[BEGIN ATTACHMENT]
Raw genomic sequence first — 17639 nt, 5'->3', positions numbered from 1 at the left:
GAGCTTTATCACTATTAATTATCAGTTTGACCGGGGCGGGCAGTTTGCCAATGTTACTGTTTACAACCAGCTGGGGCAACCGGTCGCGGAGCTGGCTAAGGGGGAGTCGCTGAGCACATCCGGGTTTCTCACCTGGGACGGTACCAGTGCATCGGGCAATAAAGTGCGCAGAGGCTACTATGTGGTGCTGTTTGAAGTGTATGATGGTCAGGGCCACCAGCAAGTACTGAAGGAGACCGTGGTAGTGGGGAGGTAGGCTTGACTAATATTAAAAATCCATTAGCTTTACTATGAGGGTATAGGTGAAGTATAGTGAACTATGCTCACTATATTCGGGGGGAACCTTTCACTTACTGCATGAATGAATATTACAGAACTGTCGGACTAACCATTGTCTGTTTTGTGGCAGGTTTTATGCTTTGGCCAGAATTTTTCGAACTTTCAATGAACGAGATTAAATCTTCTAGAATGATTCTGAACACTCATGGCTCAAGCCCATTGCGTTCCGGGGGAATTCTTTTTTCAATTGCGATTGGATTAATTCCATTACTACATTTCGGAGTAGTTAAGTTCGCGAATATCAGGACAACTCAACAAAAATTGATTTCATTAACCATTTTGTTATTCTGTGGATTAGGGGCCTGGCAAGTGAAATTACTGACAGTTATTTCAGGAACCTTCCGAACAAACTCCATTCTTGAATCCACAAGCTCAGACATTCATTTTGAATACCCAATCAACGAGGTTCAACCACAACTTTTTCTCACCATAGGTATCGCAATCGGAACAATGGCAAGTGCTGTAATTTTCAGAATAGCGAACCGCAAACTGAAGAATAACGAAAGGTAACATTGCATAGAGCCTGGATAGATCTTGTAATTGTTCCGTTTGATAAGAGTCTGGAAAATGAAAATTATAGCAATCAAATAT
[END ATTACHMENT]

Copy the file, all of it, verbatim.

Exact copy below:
Raw genomic sequence first — 17639 nt, 5'->3', positions numbered from 1 at the left:
GAGCTTTATCACTATTAATTATCAGTTTGACCGGGGCGGGCAGTTTGCCAATGTTACTGTTTACAACCAGCTGGGGCAACCGGTCGCGGAGCTGGCTAAGGGGGAGTCGCTGAGCACATCCGGGTTTCTCACCTGGGACGGTACCAGTGCATCGGGCAATAAAGTGCGCAGAGGCTACTATGTGGTGCTGTTTGAAGTGTATGATGGTCAGGGCCACCAGCAAGTACTGAAGGAGACCGTGGTAGTGGGGAGGTAGGCTTGACTAATATTAAAAATCCATTAGCTTTACTATGAGGGTATAGGTGAAGTATAGTGAACTATGCTCACTATATTCGGGGGGAACCTTTCACTTACTGCATGAATGAATATTACAGAACTGTCGGACTAACCATTGTCTGTTTTGTGGCAGGTTTTATGCTTTGGCCAGAATTTTTCGAACTTTCAATGAACGAGATTAAATCTTCTAGAATGATTCTGAACACTCATGGCTCAAGCCCATTGCGTTCCGGGGGAATTCTTTTTTCAATTGCGATTGGATTAATTCCATTACTACATTTCGGAGTAGTTAAGTTCGCGAATATCAGGACAACTCAACAAAAATTGATTTCATTAACCATTTTGTTATTCTGTGGATTAGGGGCCTGGCAAGTGAAATTACTGACAGTTATTTCAGGAACCTTCCGAACAAACTCCATTCTTGAATCCACAAGCTCAGACATTCATTTTGAATACCCAATCAACGAGGTTCAACCACAACTTTTTCTCACCATAGGTATCGCAATCGGAACAATGGCAAGTGCTGTAATTTTCAGAATAGCGAACCGCAAACTGAAGAATAACGAAAGGTAACATTGCATAGAGCCTGGATAGATCTTGTAATTGTTCCGTTTGATAAGAGTCTGGAAAATGAAAATTATAGCAATCAAATAT